The “Eyes of the Mind” series at the Guggenheim Museum in New York also offered a “sensory experience workshop” for museum visitors with visual impairment or low vision. In addition to describing the artworks, it used the senses of touch and smell. In the visually impaired, the sense of touch can stimulate neurons that are usually reserved for vision. Neuroscience suggests that, with the right tools, the visually impaired can appreciate the visual arts, because the essence of a picture is not vision but a meaningful connection between the artist and the audience.

2.1. Tactile Perception of the Visually Impaired

The sense of touch is an important source of information when sight is absent. According to many studies, tactile spatial acuity is enhanced in blindness. Already in 1964, scientists demonstrated that seven days of visual deprivation resulted in tactile acuity enhancement. There are two competing hypotheses on how blindness improves the sense of touch. According to the tactile experience hypothesis, reliance on the sense of touch drives tactile-acuity enhancement. The visual deprivation hypothesis, on the other hand, posits that the absence of vision itself drives tactile-acuity enhancement. Wong et al. [14] tested the participants’ ability to discern the orientations of grooved surfaces applied to the distal pads of the stationary index, middle, and ring fingers of each hand, and then to the two sides of the lower lip. A study comparing those hypotheses demonstrated that proficient Braille readers—those who spend hours a day reading with their fingertips—have much more sensitive fingers than sighted people, confirming the tactile experience hypothesis. In contrast, blind and sighted participants performed equivalently on the lips. If the visual deprivation hypothesis were true, blind participants would outperform sighted people in all body areas [14].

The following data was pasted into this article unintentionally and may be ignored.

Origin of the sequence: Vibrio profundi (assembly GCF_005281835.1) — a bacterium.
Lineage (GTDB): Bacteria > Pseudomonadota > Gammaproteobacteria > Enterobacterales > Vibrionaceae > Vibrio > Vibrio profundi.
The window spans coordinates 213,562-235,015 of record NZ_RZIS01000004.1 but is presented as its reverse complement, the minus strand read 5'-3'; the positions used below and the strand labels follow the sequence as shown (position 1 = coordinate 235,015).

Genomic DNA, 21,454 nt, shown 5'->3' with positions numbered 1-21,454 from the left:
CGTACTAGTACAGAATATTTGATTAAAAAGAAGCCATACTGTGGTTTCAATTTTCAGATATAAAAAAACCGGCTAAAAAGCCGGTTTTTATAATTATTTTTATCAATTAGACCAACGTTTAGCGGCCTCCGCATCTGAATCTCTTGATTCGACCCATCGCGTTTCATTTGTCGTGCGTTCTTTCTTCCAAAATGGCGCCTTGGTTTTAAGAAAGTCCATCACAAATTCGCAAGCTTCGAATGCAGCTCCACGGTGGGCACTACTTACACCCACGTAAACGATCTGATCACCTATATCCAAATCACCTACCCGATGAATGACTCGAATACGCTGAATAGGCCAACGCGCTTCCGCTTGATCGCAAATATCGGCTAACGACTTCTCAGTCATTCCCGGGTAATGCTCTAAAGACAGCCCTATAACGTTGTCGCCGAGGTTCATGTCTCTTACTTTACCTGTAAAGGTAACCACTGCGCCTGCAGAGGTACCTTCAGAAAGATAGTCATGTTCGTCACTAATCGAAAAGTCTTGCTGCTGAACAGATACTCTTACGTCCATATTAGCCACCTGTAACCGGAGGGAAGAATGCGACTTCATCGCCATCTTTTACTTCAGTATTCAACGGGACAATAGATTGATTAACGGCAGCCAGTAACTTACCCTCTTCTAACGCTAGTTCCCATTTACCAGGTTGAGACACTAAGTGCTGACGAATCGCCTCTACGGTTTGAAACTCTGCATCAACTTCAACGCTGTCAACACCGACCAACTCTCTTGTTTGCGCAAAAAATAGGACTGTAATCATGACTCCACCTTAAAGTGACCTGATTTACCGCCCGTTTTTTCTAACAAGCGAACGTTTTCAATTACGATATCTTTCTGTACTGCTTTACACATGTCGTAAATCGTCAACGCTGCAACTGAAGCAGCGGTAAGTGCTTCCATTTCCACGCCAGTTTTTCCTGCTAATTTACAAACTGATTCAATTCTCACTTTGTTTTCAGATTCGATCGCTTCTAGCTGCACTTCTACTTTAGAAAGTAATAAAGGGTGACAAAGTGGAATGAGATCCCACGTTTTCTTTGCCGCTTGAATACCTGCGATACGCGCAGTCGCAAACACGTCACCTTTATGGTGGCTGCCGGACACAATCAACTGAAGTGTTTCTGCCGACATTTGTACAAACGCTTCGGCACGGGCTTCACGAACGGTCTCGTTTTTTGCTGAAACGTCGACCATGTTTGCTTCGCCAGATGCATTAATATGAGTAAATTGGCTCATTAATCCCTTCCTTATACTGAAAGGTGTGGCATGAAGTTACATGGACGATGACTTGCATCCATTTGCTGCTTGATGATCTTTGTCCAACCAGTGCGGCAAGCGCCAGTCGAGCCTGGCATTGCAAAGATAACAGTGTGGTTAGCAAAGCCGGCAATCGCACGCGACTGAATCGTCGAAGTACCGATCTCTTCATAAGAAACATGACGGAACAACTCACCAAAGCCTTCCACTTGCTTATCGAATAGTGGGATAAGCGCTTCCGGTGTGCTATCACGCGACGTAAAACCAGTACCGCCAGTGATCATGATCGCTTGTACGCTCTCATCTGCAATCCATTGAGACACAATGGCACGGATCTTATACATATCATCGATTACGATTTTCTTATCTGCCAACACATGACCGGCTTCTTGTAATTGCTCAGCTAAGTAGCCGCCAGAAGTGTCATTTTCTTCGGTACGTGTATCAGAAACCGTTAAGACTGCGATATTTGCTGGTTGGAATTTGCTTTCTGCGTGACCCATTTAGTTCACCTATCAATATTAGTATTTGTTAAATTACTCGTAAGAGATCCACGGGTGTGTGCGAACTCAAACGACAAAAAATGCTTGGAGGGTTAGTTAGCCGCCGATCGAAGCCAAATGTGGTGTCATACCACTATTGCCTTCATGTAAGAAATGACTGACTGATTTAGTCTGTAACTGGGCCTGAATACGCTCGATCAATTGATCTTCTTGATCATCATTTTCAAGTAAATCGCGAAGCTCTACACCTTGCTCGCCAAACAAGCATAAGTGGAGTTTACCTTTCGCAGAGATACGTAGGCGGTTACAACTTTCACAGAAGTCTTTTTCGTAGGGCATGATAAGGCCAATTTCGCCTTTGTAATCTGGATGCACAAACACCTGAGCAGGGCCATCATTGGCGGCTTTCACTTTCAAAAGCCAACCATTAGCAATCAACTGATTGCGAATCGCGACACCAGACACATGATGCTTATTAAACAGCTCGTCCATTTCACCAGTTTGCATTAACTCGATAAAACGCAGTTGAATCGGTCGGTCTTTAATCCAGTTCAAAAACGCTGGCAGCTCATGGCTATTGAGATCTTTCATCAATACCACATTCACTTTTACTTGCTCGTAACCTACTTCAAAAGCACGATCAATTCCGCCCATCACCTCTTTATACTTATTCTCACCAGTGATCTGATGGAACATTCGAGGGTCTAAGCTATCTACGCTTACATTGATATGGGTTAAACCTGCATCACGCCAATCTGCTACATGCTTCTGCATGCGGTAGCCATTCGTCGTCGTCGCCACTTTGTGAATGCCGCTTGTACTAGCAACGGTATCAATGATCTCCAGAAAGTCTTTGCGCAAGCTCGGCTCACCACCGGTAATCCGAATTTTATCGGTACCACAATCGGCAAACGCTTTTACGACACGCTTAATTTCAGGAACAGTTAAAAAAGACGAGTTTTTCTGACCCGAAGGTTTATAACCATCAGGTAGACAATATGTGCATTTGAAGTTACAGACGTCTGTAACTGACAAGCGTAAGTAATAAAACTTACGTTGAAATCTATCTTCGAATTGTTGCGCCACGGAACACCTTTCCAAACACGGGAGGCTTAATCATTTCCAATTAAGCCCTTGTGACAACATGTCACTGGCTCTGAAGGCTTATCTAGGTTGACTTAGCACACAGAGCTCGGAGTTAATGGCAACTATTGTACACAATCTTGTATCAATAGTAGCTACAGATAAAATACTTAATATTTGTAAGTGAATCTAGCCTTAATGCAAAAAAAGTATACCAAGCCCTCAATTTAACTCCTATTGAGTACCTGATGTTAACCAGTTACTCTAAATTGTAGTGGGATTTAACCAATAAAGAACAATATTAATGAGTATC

Heller [15] reported two experiments on the contribution of visual experience to tactile perception. In the first experiment, sighted, congenitally blind, and late blind individuals made tactual matches to tangible embossed shapes. In the second experiment, the same subjects attempted tactile identification of raised-line drawings. The three groups did not differ in the accuracy of their shape matching, but both groups of blind subjects were much faster than the sighted. Late (acquired) blind observers were far better than the sighted or congenitally blind participants at tactile picture identification. Four of the twelve pictures were correctly identified by most of the late blind subjects. The sighted and congenitally blind participants performed at comparable levels in picture naming. There was no evidence that visual experience alone aided the sighted in the tactile task under investigation, because they performed no better than the early blind. The superiority of the late blind suggests that visual exposure to drawings and the rules of pictorial representation could help in tactile picture identification when combined with a history of tactual experience [15].